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PixlBit's Final Impressions of E3

Read how the staff reacted to this year's big show.

Travis Hawks - Senior Editor

Like a lot of people, the biggest story for me was that the PS4 isn’t going to enforce all of the confusing and consumer-hostile policies that the Xbox One originally planned on. I was looking forward to seeing some of the great games that Microsoft would have exclusively on their sleek black box, and they did have a few that caught my attention, but nothing that could make me overlook my beefs with their upcoming console. The hardest thing about deciding to go Sony (at least initially) was seeing the (admittedly terrible) Halo trailer. It pains me to think that a new Master Chief adventure may be sitting on store shelves and I might not be playing it.

Outside of the big console battle that is grabbing all of the geeky headlines, I was also glad to see some appealing games headed our way from Nintendo. Although I’m a bit disappointed that the Mario Galaxy team took the 3D World route instead of going Mario Universe, I’m still pretty stoked. I was a big 3D Land fan (unlike some people) and getting to control the whole Super Mario Bros. 2 crew again is a huge added bonus.

Third parties also added quite a few games to my watch list, but one reveal made my head pop off like it had been struck with a razor-edged boomerang. I’ve spent many a bored moment fantasizing about a modern Mad Max video game, and somebody is finally making one. It’s weird to me that it took this long when we have enough post-apocalyptic games to fill an oil tanker, but at least it’s actually happening going to happen.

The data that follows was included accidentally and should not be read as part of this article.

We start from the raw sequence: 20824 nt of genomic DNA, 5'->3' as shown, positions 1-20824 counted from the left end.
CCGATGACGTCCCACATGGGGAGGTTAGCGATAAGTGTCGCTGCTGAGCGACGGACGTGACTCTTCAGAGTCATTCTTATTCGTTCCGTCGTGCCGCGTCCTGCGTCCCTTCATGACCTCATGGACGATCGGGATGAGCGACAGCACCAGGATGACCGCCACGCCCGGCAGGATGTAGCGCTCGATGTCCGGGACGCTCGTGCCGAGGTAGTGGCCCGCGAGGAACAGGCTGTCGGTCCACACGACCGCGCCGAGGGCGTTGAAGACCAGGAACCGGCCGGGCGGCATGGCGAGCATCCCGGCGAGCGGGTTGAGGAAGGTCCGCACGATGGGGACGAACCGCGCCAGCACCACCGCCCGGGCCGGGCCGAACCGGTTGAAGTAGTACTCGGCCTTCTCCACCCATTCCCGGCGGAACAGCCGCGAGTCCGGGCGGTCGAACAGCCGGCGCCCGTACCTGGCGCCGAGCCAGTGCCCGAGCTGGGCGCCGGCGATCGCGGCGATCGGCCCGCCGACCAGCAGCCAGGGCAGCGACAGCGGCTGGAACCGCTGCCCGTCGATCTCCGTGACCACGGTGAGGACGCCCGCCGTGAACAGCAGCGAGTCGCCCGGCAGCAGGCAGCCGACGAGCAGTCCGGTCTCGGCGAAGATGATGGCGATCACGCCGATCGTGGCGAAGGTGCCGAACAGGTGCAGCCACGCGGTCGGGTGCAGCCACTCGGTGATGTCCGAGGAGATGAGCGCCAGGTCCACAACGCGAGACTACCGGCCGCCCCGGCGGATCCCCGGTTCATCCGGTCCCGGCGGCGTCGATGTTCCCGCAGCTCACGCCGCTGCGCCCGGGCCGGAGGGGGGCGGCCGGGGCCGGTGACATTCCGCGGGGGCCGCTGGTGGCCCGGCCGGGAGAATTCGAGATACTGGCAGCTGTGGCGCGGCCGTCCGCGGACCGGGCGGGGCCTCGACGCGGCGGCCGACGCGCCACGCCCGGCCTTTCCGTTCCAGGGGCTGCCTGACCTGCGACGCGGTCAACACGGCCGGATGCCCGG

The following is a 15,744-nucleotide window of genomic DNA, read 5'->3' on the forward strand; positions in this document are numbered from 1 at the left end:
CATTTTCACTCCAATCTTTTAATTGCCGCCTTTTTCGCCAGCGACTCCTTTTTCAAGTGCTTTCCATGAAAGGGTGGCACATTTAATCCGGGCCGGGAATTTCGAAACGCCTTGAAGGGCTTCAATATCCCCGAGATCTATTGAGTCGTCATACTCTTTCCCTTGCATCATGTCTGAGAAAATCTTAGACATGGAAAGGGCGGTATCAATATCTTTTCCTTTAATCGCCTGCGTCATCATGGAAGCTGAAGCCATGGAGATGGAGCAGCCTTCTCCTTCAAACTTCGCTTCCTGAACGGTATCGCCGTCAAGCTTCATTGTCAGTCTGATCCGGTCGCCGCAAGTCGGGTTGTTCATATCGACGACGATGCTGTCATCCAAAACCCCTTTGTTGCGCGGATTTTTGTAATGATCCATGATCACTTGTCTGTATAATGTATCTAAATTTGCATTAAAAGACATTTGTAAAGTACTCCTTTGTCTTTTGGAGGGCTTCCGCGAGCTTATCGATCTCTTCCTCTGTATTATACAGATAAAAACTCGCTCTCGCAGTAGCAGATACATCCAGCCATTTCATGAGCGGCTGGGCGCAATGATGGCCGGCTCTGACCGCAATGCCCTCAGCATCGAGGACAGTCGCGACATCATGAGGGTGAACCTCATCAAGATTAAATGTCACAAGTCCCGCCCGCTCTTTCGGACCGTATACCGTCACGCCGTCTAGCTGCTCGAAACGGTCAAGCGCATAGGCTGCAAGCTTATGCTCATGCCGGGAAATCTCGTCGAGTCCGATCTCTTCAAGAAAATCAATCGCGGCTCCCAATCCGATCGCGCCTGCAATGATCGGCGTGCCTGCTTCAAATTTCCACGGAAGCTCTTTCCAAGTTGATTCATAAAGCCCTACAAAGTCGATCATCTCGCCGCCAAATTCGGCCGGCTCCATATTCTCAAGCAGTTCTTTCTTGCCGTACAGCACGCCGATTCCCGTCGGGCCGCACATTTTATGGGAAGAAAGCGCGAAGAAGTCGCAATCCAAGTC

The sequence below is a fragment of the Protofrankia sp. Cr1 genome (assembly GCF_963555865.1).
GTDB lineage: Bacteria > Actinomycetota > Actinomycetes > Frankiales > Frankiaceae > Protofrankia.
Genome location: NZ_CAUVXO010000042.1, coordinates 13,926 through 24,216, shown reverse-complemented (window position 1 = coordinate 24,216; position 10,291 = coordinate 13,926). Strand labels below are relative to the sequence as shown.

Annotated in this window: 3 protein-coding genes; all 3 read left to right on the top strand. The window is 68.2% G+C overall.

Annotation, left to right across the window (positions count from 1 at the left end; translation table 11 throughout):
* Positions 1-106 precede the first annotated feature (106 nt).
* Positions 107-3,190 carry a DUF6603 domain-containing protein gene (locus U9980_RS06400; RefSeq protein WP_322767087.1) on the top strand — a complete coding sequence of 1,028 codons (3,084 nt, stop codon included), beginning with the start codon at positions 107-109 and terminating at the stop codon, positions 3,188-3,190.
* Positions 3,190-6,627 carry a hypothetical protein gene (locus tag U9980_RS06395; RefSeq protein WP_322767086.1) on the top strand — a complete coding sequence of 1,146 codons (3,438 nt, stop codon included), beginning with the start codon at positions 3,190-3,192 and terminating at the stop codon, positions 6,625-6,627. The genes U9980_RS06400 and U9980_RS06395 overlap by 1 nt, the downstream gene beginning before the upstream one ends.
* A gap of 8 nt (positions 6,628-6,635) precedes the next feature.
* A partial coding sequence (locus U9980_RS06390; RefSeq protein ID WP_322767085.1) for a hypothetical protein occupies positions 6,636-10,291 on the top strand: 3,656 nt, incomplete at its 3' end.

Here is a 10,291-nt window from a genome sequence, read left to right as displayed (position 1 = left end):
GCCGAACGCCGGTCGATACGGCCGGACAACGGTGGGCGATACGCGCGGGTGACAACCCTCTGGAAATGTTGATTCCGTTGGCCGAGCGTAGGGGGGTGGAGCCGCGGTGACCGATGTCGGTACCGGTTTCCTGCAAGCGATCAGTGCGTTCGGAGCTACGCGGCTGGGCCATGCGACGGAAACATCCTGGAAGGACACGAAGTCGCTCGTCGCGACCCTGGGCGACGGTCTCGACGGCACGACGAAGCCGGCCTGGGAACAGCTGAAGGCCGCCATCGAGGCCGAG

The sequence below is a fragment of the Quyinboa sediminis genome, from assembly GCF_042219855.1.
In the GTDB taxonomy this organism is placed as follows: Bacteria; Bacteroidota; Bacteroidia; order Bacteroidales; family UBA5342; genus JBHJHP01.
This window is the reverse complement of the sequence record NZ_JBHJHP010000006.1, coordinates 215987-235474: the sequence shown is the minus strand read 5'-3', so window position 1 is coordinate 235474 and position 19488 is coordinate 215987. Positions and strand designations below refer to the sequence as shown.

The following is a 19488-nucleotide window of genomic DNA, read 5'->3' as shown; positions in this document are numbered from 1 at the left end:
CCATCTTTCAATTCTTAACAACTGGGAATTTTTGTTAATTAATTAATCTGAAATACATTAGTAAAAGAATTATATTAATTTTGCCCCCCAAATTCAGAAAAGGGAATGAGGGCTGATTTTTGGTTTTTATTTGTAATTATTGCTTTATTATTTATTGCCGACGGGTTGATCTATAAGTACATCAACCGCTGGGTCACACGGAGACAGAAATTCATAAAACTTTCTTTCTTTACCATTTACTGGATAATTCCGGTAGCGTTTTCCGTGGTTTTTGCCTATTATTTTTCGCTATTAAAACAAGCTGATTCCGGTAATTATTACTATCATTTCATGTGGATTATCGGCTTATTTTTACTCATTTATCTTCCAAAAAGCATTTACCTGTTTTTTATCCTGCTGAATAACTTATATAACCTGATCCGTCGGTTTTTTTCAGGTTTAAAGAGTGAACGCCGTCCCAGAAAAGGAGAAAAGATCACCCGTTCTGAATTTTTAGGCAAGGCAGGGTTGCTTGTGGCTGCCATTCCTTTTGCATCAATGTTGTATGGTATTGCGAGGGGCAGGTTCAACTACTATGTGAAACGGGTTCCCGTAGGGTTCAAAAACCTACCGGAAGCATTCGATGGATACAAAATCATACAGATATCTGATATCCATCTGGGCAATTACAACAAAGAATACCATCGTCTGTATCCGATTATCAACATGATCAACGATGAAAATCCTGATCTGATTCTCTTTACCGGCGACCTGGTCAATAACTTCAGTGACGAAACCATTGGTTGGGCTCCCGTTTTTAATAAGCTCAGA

In the end, I came away pretty pleased after this year’s conference, even if there were a few disappointments here and there. I had high expectations with two consoles being spec’d out, but even the games for current gen hardware looked pretty damn slick. You can mark the convention down as a success for this gamer, since at the end of each day I desperately wanted to do exactly what the ESA is trying to get me to do: play some games.

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07/08/2013 at 02:13 PM

It will be interesting to see where the industry goes. I agree with Mike Wall, the AAA model is not sustainable and the knee-jerk reaction companies have taken to restrict consumer rights to squeeze pennies that will ultimately not fill the void is the elephant in the room. Which way are we going? Can more and varied games save the day? Will there be a competitive market to purchase them in? That's what I'm looking at this generation.

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